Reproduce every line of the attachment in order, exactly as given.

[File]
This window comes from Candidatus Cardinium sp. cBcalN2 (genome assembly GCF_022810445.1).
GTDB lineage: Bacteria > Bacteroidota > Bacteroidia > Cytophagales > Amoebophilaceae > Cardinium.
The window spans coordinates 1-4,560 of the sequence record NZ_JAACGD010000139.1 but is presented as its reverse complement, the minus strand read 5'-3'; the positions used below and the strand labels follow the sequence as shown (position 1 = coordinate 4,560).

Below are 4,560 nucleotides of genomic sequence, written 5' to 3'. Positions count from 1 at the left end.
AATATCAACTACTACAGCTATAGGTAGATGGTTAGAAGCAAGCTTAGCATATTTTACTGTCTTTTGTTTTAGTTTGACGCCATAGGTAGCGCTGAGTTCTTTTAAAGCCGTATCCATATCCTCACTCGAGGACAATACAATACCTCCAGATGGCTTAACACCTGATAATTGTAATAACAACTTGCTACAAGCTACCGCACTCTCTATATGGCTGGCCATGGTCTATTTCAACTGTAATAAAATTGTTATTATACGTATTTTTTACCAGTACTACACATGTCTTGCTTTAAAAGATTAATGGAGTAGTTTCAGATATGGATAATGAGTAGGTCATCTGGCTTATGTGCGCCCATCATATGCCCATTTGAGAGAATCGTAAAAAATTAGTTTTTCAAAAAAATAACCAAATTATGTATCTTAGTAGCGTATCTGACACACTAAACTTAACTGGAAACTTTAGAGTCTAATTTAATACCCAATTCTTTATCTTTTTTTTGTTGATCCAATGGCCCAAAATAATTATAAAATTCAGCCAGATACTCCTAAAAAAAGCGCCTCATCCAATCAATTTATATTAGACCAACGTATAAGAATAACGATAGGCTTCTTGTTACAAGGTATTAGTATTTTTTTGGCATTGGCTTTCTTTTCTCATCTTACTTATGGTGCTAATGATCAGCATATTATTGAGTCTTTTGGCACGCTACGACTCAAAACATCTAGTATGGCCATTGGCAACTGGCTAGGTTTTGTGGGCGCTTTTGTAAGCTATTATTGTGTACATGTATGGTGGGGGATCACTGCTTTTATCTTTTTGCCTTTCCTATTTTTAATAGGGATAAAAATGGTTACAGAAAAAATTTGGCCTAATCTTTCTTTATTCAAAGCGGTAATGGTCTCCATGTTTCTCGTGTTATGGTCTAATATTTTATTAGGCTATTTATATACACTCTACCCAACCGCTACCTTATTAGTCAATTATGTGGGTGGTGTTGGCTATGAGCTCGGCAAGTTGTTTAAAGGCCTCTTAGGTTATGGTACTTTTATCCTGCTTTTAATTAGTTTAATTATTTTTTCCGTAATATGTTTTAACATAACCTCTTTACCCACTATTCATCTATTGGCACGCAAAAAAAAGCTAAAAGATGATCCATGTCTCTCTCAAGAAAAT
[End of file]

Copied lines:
This window comes from Candidatus Cardinium sp. cBcalN2 (genome assembly GCF_022810445.1).
GTDB lineage: Bacteria > Bacteroidota > Bacteroidia > Cytophagales > Amoebophilaceae > Cardinium.
The window spans coordinates 1-4,560 of the sequence record NZ_JAACGD010000139.1 but is presented as its reverse complement, the minus strand read 5'-3'; the positions used below and the strand labels follow the sequence as shown (position 1 = coordinate 4,560).

Below are 4,560 nucleotides of genomic sequence, written 5' to 3'. Positions count from 1 at the left end.
AATATCAACTACTACAGCTATAGGTAGATGGTTAGAAGCAAGCTTAGCATATTTTACTGTCTTTTGTTTTAGTTTGACGCCATAGGTAGCGCTGAGTTCTTTTAAAGCCGTATCCATATCCTCACTCGAGGACAATACAATACCTCCAGATGGCTTAACACCTGATAATTGTAATAACAACTTGCTACAAGCTACCGCACTCTCTATATGGCTGGCCATGGTCTATTTCAACTGTAATAAAATTGTTATTATACGTATTTTTTACCAGTACTACACATGTCTTGCTTTAAAAGATTAATGGAGTAGTTTCAGATATGGATAATGAGTAGGTCATCTGGCTTATGTGCGCCCATCATATGCCCATTTGAGAGAATCGTAAAAAATTAGTTTTTCAAAAAAATAACCAAATTATGTATCTTAGTAGCGTATCTGACACACTAAACTTAACTGGAAACTTTAGAGTCTAATTTAATACCCAATTCTTTATCTTTTTTTTGTTGATCCAATGGCCCAAAATAATTATAAAATTCAGCCAGATACTCCTAAAAAAAGCGCCTCATCCAATCAATTTATATTAGACCAACGTATAAGAATAACGATAGGCTTCTTGTTACAAGGTATTAGTATTTTTTTGGCATTGGCTTTCTTTTCTCATCTTACTTATGGTGCTAATGATCAGCATATTATTGAGTCTTTTGGCACGCTACGACTCAAAACATCTAGTATGGCCATTGGCAACTGGCTAGGTTTTGTGGGCGCTTTTGTAAGCTATTATTGTGTACATGTATGGTGGGGGATCACTGCTTTTATCTTTTTGCCTTTCCTATTTTTAATAGGGATAAAAATGGTTACAGAAAAAATTTGGCCTAATCTTTCTTTATTCAAAGCGGTAATGGTCTCCATGTTTCTCGTGTTATGGTCTAATATTTTATTAGGCTATTTATATACACTCTACCCAACCGCTACCTTATTAGTCAATTATGTGGGTGGTGTTGGCTATGAGCTCGGCAAGTTGTTTAAAGGCCTCTTAGGTTATGGTACTTTTATCCTGCTTTTAATTAGTTTAATTATTTTTTCCGTAATATGTTTTAACATAACCTCTTTACCCACTATTCATCTATTGGCACGCAAAAAAAAGCTAAAAGATGATCCATGTCTCTCTCAAGAAAAT